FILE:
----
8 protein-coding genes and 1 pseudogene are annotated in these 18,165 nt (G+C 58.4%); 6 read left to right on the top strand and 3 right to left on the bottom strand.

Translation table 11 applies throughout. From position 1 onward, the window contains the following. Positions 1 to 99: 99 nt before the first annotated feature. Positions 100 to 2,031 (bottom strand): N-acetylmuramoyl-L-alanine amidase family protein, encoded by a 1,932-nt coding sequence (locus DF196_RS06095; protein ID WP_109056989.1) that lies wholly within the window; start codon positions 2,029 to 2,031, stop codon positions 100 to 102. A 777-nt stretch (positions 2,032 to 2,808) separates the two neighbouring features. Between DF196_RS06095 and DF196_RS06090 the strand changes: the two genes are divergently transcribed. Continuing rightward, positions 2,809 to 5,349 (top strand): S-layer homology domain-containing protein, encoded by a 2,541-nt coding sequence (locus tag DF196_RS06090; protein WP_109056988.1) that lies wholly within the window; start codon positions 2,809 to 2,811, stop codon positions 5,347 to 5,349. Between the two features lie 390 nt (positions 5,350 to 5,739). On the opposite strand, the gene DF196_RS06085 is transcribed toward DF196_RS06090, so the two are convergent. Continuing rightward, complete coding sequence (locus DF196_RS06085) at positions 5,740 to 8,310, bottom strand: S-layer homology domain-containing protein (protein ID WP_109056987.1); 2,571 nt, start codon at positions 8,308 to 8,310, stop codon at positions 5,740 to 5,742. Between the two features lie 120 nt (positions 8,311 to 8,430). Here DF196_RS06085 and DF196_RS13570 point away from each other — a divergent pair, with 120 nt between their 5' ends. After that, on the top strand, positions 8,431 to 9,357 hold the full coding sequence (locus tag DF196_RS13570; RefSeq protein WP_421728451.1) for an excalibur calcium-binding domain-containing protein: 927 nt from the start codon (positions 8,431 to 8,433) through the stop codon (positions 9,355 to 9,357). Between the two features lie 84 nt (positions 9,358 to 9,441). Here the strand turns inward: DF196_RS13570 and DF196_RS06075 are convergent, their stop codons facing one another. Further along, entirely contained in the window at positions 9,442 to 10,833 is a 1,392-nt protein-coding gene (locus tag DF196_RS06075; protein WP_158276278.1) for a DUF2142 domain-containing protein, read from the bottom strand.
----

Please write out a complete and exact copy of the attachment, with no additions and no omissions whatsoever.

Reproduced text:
8 protein-coding genes and 1 pseudogene are annotated in these 18,165 nt (G+C 58.4%); 6 read left to right on the top strand and 3 right to left on the bottom strand.

Translation table 11 applies throughout. From position 1 onward, the window contains the following. Positions 1 to 99: 99 nt before the first annotated feature. Positions 100 to 2,031 (bottom strand): N-acetylmuramoyl-L-alanine amidase family protein, encoded by a 1,932-nt coding sequence (locus DF196_RS06095; protein ID WP_109056989.1) that lies wholly within the window; start codon positions 2,029 to 2,031, stop codon positions 100 to 102. A 777-nt stretch (positions 2,032 to 2,808) separates the two neighbouring features. Between DF196_RS06095 and DF196_RS06090 the strand changes: the two genes are divergently transcribed. Continuing rightward, positions 2,809 to 5,349 (top strand): S-layer homology domain-containing protein, encoded by a 2,541-nt coding sequence (locus tag DF196_RS06090; protein WP_109056988.1) that lies wholly within the window; start codon positions 2,809 to 2,811, stop codon positions 5,347 to 5,349. Between the two features lie 390 nt (positions 5,350 to 5,739). On the opposite strand, the gene DF196_RS06085 is transcribed toward DF196_RS06090, so the two are convergent. Continuing rightward, complete coding sequence (locus DF196_RS06085) at positions 5,740 to 8,310, bottom strand: S-layer homology domain-containing protein (protein ID WP_109056987.1); 2,571 nt, start codon at positions 8,308 to 8,310, stop codon at positions 5,740 to 5,742. Between the two features lie 120 nt (positions 8,311 to 8,430). Here DF196_RS06085 and DF196_RS13570 point away from each other — a divergent pair, with 120 nt between their 5' ends. After that, on the top strand, positions 8,431 to 9,357 hold the full coding sequence (locus tag DF196_RS13570; RefSeq protein WP_421728451.1) for an excalibur calcium-binding domain-containing protein: 927 nt from the start codon (positions 8,431 to 8,433) through the stop codon (positions 9,355 to 9,357). Between the two features lie 84 nt (positions 9,358 to 9,441). Here the strand turns inward: DF196_RS13570 and DF196_RS06075 are convergent, their stop codons facing one another. Further along, entirely contained in the window at positions 9,442 to 10,833 is a 1,392-nt protein-coding gene (locus tag DF196_RS06075; protein WP_158276278.1) for a DUF2142 domain-containing protein, read from the bottom strand.